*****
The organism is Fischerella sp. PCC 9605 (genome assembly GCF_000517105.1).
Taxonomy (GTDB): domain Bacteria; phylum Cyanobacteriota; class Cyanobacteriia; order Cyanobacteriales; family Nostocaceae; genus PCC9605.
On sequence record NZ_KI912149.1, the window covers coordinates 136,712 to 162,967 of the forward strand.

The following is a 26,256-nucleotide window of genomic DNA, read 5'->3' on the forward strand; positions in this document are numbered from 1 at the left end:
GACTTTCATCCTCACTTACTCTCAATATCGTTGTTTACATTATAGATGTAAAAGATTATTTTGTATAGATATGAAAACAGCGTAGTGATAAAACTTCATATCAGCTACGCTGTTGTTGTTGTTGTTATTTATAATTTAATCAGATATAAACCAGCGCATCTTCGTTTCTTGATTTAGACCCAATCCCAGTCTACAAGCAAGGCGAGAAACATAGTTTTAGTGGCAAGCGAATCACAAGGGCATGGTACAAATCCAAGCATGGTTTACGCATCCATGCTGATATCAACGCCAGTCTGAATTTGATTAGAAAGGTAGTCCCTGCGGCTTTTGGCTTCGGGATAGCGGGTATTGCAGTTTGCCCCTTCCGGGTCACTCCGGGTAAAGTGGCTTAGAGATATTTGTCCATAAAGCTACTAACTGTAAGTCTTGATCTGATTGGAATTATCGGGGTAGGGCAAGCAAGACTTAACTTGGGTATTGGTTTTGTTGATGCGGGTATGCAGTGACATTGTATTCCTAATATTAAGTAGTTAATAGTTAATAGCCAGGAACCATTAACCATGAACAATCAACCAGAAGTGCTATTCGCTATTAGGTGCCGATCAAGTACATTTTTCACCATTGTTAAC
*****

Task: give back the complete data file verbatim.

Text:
The organism is Fischerella sp. PCC 9605 (genome assembly GCF_000517105.1).
Taxonomy (GTDB): domain Bacteria; phylum Cyanobacteriota; class Cyanobacteriia; order Cyanobacteriales; family Nostocaceae; genus PCC9605.
On sequence record NZ_KI912149.1, the window covers coordinates 136,712 to 162,967 of the forward strand.

The following is a 26,256-nucleotide window of genomic DNA, read 5'->3' on the forward strand; positions in this document are numbered from 1 at the left end:
GACTTTCATCCTCACTTACTCTCAATATCGTTGTTTACATTATAGATGTAAAAGATTATTTTGTATAGATATGAAAACAGCGTAGTGATAAAACTTCATATCAGCTACGCTGTTGTTGTTGTTGTTATTTATAATTTAATCAGATATAAACCAGCGCATCTTCGTTTCTTGATTTAGACCCAATCCCAGTCTACAAGCAAGGCGAGAAACATAGTTTTAGTGGCAAGCGAATCACAAGGGCATGGTACAAATCCAAGCATGGTTTACGCATCCATGCTGATATCAACGCCAGTCTGAATTTGATTAGAAAGGTAGTCCCTGCGGCTTTTGGCTTCGGGATAGCGGGTATTGCAGTTTGCCCCTTCCGGGTCACTCCGGGTAAAGTGGCTTAGAGATATTTGTCCATAAAGCTACTAACTGTAAGTCTTGATCTGATTGGAATTATCGGGGTAGGGCAAGCAAGACTTAACTTGGGTATTGGTTTTGTTGATGCGGGTATGCAGTGACATTGTATTCCTAATATTAAGTAGTTAATAGTTAATAGCCAGGAACCATTAACCATGAACAATCAACCAGAAGTGCTATTCGCTATTAGGTGCCGATCAAGTACATTTTTCACCATTGTTAAC